What is the evidence for pharmaceutical patient assistance programs? A systematic review

J Health Care Poor Underserved. 2011 Feb;22(1):24-49. doi: 10.1353/hpu.2011.0003.


Pharmaceutical patient assistance programs (PAPs) have the potential to improve prescription drug accessibility for eligible patients, but currently there is limited information regarding their effectiveness. In an attempt to provide a systematic description of primary studies on PAPs, we reviewed 33 unique studies from commercial and grey literature (e.g., government publications, conference abstracts) sources: 15 health care outcome evaluations, seven economic evaluations, seven surveys and four miscellaneous studies. Enrollment assistance for PAPs with additional medication services (e.g., counseling) was significantly associated with improved glycemic (standardized mean difference=-0.40, 95% CI=-0.59,-0.20; k=3 one-group, pre-post-test; 1 comparison-group) and lipid (standardized mean difference=-0.52, 95% CI=0.78,-0.27; k=3 one-group, pre-post-test; 1 comparison group) control. Inadequately designed economic evaluations suggest free PAP medications offset health care institutions' costs for uncompensated medications and enrollment assistance programs. More rigorous research is needed to establish the clinical and cost-effectiveness of PAPs from a patient and health care institution perspective.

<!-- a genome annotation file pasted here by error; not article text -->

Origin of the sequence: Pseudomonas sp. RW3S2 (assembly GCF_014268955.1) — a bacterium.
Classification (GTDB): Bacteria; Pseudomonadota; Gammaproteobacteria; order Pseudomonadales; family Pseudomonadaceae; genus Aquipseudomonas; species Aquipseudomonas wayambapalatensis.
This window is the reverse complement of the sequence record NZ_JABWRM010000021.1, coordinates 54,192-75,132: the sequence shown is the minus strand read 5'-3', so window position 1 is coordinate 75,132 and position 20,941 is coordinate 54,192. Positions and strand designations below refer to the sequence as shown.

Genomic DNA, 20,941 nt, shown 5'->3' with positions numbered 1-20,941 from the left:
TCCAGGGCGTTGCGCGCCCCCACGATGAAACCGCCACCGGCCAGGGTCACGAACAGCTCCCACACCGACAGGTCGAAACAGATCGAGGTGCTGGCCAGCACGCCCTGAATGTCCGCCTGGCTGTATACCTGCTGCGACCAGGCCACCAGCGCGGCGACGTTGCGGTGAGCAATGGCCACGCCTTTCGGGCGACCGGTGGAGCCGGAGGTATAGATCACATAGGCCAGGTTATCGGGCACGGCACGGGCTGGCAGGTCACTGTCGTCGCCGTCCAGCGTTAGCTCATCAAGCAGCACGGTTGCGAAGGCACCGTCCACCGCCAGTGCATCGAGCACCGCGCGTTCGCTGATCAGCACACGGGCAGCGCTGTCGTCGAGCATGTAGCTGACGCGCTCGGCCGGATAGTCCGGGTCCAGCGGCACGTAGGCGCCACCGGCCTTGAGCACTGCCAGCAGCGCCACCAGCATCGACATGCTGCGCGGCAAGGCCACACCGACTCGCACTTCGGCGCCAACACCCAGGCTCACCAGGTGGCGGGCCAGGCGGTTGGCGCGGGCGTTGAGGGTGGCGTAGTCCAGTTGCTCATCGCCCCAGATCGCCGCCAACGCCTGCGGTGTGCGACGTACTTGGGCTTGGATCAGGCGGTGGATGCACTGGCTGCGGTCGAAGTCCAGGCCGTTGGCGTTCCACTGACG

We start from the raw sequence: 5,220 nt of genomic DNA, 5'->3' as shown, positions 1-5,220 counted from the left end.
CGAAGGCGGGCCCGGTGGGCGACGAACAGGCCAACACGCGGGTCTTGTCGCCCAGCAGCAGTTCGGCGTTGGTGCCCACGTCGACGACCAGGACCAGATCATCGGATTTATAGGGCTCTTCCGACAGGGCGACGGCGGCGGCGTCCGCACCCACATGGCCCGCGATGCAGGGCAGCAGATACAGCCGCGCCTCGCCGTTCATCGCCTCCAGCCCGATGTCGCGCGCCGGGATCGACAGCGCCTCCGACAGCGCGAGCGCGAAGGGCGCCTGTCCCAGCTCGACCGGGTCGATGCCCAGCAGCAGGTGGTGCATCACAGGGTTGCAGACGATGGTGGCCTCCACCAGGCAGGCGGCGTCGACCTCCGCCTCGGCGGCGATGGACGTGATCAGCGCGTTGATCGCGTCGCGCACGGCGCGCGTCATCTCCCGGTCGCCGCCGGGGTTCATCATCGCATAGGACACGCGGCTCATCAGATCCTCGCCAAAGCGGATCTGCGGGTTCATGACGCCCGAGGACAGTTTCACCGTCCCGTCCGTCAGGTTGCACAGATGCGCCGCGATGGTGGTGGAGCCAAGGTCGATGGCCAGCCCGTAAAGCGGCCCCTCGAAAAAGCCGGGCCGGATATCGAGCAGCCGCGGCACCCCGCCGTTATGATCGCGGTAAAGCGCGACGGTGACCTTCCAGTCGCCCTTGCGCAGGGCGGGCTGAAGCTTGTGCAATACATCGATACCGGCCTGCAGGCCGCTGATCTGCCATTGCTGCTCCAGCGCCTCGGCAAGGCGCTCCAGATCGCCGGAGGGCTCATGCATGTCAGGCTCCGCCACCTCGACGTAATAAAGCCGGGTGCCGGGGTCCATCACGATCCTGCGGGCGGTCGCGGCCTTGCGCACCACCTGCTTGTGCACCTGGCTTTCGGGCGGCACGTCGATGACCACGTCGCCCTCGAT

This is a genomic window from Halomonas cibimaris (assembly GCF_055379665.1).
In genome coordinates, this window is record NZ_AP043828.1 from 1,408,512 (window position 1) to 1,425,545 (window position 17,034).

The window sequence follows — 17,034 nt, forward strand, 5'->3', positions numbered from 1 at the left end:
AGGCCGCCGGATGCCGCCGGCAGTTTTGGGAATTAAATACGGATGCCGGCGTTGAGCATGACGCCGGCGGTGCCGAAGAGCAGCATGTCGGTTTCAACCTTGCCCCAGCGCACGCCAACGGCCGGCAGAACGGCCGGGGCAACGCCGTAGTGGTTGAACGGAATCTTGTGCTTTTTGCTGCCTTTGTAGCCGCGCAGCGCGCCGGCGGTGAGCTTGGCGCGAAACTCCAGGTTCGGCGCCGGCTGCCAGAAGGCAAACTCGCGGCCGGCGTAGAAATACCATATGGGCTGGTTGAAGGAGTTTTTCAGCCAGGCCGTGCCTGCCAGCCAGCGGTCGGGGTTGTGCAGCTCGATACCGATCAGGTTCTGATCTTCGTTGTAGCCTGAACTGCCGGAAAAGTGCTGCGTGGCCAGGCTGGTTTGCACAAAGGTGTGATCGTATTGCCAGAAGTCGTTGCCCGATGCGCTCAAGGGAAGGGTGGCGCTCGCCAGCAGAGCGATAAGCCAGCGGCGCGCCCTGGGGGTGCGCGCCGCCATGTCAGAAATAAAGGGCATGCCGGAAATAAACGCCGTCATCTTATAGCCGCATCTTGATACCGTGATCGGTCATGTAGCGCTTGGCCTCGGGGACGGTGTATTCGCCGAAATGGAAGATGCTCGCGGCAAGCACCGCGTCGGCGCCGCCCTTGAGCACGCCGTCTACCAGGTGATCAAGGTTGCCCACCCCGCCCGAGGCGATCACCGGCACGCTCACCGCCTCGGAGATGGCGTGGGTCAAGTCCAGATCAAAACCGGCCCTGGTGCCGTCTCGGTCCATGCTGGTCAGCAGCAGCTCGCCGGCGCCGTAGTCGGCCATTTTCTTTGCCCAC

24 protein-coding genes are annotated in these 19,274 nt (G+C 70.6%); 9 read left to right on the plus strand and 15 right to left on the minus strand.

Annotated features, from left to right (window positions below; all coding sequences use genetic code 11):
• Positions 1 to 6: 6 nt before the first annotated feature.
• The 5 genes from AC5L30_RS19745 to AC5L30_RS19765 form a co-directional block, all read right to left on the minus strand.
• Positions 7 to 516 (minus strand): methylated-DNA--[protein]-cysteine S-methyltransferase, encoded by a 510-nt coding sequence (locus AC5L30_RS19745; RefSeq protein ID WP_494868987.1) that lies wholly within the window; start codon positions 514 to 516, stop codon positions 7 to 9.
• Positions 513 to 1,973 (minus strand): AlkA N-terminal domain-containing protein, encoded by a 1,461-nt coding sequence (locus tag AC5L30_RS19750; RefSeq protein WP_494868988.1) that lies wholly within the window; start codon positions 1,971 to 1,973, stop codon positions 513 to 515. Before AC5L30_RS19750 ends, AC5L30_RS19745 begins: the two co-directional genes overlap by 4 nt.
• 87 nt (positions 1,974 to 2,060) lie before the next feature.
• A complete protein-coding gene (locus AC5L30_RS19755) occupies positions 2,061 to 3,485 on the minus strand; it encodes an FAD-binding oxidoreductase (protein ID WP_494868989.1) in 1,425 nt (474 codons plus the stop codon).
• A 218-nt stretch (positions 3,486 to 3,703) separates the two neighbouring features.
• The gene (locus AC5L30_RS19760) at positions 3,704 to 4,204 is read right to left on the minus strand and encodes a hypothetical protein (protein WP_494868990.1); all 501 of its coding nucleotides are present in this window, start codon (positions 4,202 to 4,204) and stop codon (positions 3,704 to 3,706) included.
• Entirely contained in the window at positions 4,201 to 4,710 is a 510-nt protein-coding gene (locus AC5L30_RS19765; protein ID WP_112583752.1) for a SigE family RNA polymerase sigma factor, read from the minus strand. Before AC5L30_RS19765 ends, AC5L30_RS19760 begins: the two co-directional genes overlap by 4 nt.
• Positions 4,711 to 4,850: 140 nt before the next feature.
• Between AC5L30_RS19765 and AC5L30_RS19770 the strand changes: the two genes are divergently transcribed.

Publication types

  • Research Support, N.I.H., Extramural
  • Research Support, Non-U.S. Gov't
  • Review
  • Systematic Review

MeSH terms

  • Health Services Accessibility / economics
  • Humans
  • Medical Assistance / economics
  • Medical Assistance / organization & administration*
  • Pharmaceutical Services / economics*
  • Prescription Drugs / economics
  • Program Evaluation
  • United States


  • Prescription Drugs